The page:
Eugenia uniflora. Photo: David Clode.

Eugenia uniflora. Photo: David Clode.

A common combination in wet tropical regions is coral trees i.e. indigenous Erythrina spp. and elephant grass (Napier grass, Bana grass Cenchrus purpureus, previously Pennisetum purpureum). There are many other useful species and combinations of species.

Gliricidia sepium

Calliandra spp.

Ficus spp.

Premna spp.

Erythrina spp.

Inga spp.

Bougainvillea

Aloe spp.

bamboos

Murray paniculata

Guavas – Psidium spp (can be weeds outside of their natural range)

Eugenia uniflora needs to be combined with sturdier species, but provides nectar for wildlife, and fruit for people and wildlife. Likely to be a weed if it is grown where it does not naturally occur.

Cordyline spp. (along with other sturdier species)

Senna spp.

Sesbania spp.

Opuntia spp. (can often be weeds where they are not native)

Euphorbia spp.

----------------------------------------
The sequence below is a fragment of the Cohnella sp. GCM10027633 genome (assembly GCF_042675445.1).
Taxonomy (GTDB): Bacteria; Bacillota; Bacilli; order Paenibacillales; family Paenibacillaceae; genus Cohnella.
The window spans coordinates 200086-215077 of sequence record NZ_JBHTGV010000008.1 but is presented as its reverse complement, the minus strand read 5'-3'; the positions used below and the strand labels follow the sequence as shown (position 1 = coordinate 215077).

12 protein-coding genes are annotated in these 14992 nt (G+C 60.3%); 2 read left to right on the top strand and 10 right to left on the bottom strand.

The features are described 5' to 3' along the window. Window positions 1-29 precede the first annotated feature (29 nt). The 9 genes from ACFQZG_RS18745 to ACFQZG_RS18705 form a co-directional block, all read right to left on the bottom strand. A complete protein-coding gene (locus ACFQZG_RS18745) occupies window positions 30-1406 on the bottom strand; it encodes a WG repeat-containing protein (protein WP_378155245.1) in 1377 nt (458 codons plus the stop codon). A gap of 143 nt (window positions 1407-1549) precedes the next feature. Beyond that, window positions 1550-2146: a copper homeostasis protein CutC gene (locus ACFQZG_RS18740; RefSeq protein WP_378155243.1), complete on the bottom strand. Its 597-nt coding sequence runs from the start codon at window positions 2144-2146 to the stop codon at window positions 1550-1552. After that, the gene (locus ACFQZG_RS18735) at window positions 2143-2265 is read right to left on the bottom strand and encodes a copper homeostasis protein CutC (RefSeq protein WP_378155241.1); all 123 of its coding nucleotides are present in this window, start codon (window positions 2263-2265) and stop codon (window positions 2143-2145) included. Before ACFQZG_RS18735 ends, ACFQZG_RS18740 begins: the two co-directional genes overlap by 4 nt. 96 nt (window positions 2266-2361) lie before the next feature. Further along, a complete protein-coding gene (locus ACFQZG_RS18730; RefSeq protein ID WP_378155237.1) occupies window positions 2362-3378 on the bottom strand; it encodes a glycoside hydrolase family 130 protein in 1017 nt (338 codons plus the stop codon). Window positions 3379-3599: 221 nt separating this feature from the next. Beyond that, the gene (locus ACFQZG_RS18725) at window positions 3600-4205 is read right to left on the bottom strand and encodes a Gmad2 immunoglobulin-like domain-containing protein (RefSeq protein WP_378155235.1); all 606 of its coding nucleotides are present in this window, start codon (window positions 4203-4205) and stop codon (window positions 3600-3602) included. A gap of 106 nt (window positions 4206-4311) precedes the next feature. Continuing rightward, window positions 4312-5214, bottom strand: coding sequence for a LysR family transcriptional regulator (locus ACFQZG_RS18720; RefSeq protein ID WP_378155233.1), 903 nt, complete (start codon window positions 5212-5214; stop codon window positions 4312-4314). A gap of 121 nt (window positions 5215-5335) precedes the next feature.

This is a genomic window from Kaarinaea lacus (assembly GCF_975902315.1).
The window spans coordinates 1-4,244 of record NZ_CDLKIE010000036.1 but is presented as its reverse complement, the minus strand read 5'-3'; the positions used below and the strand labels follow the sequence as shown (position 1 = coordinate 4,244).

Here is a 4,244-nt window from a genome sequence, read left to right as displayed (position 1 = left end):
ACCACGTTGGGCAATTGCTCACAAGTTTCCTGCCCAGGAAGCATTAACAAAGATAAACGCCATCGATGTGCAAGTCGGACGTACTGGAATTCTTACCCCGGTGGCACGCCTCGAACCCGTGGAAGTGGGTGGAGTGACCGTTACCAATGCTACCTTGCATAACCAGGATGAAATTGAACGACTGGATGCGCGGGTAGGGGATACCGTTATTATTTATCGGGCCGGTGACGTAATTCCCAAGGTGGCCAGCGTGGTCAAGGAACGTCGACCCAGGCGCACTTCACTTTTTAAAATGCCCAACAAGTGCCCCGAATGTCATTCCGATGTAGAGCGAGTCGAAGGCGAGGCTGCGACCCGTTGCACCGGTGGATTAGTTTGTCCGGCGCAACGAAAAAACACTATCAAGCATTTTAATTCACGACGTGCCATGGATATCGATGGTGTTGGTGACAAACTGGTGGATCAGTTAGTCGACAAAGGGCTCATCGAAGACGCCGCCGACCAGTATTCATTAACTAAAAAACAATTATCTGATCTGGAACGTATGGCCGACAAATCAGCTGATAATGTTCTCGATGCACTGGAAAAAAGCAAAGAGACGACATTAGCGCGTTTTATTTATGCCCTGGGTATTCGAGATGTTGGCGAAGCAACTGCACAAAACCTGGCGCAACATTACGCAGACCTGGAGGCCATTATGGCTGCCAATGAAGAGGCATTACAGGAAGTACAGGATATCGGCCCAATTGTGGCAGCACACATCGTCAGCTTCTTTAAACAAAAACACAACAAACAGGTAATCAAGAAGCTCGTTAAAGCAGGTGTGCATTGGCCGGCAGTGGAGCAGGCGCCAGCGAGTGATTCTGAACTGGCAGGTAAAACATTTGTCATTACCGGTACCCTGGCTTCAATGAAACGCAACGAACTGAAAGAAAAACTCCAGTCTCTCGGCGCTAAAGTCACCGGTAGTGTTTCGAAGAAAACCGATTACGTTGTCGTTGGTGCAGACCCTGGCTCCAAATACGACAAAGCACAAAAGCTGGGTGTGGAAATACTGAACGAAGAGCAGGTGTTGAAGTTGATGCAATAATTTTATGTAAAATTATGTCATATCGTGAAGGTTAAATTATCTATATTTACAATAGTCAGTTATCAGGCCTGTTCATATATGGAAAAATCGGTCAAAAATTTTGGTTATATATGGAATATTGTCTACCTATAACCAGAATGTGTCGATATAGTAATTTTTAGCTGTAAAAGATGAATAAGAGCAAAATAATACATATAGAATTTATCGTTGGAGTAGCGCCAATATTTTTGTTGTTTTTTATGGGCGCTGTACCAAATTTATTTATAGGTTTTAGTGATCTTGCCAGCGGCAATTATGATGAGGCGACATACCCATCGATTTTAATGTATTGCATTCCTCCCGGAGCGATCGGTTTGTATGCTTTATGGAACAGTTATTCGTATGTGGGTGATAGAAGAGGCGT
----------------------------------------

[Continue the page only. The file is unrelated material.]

Moringa oleifera

Cereus and similar columnar cactus spp.

Aloe arborescens hedge.

Aloe arborescens living fence/hedge. Controls the movement of livestock for better management, and provides nectar and shelter for wildlife, as well as stopping fires from spreading. Some provenances are from tropical regions such as Malawi in Africa. This species is also surpisingly shade tolerant for an Aloe. but needs good drainage. Photo: Leslie Smith, Bellarine Peninsula, Australia.

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Aloe arborescens, growing much further south (colder climate, Binalong bay, Tasmania Lat 41.3 South) than in south Africa (Cape Agulhas lat 34.8 South. Seems to cope with USDA zones 11 to 9 or even 8.